Flexible resource management and technical breakthroughs in efficiency have helped the UK prove predictions of “Blackout Britain” were wide off the mark, according to Alastair Martin, founder of Flexitricity, one of the country’s two main flexible services providers.
Commenting on Wednesday’s contingent capacity market auction, he said ‘it wasn’t a surprise that the price was low, but it was astonishing that participants were willing to force it down as low as that”. The one-year auction, which will only be valid if the European Court of Justice challenge to the capacity market is resolved, cleared at just £0.77/kW - much lower than the most recent price in the four-year auction of £8.40/kW and the high of £22.50/kW. The record low price reflects the state of the UK network today after a reduction in lighting load thanks to LED lighting has reduced the winter peak, while new flexible resources are becoming available. The auction was massively oversubscribed. More than 9.4GW of de-capacity entered but only 3.6GW – or 38.5% – secured an agreement.
Demand response and distributed energy aggregators such as Flexitricity and Limejump use virtual power plants to manage flexible resources and supply power to the grid whether for the day-ahead and intraday markets, balancing, frequency response or other ancillary services. Flexitricity recently added to its 450MW portfolio a 19.5MW battery storage unit in partnership with Anesco, which will be managed from its Edinburgh control room. The Flexitricity+ platform was designed with the optionality to manage the variations in different types of batteries and demand response resources, Martin says.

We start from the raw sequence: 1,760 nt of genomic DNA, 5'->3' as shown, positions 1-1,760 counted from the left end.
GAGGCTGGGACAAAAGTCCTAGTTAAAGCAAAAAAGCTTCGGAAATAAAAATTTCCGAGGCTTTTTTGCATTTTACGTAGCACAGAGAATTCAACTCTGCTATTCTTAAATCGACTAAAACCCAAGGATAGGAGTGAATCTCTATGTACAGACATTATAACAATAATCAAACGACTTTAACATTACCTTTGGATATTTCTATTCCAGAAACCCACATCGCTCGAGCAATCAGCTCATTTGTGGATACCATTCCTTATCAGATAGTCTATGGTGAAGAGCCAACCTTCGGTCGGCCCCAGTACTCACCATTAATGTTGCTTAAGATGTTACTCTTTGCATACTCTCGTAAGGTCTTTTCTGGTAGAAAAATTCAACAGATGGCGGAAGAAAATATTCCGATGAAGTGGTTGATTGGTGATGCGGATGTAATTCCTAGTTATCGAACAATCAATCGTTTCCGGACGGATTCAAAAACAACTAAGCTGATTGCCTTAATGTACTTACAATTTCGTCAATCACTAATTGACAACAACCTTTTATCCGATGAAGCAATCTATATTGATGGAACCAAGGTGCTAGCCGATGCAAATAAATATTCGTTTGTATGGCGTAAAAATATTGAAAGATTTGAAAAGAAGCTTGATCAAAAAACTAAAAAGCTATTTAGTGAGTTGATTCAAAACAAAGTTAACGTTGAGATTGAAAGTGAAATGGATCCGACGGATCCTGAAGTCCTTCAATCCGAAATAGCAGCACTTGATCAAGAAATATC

A utility-scale battery may have capacity of 0.5 to 2 hours, and while it can come online quickly it needs continuous monitoring and planning to know the state of charge. “You have to work to maximize the value,” says Martin. “It’s not a lick and stick job.” Whereas confidence in the availability of a utility-scale battery can be high, a combined heat and power generator is less predictable as its potential output will depend on heating demand, and so it can be scheduled for shorter periods ahead. Similarly on the demand response side, cold storage warehouses can turn off cooling consumption with more flexibility than a manufacturer can switch off its production cycle, and so interruption frequency varies according to the particular needs of each resource.
Flexitricity is using machine learning to create algorithms to value the assets in its portfolio and assess the optimal price at which to offer into the market, which changes all the time, Martin says. Ofgem needs to understand that in future flexibility is going to come from multiple small sources such as electric vehicles and heating and cooling systems, so metering will need to be granular and simple, with half hourly metering for customers. Flexitricity is participating in the P375 Metering behind the Boundary Point initiative with Elexon to design a new metering protocol.
New initiatives to unlock customer flexibility are underway in the UK, such as the government funding for four smart energy systems demonstrating batteries, heat pumps, electric vehicles and demand management in community projects. Flexitricity is participating in one of these, the Smart Hub SLES, West Sussex, led by Advanced Infrastructure, which will have a virtual power plant and a hybrid hydrogen EV charging station to manage energy across housing, transport and commercial properties.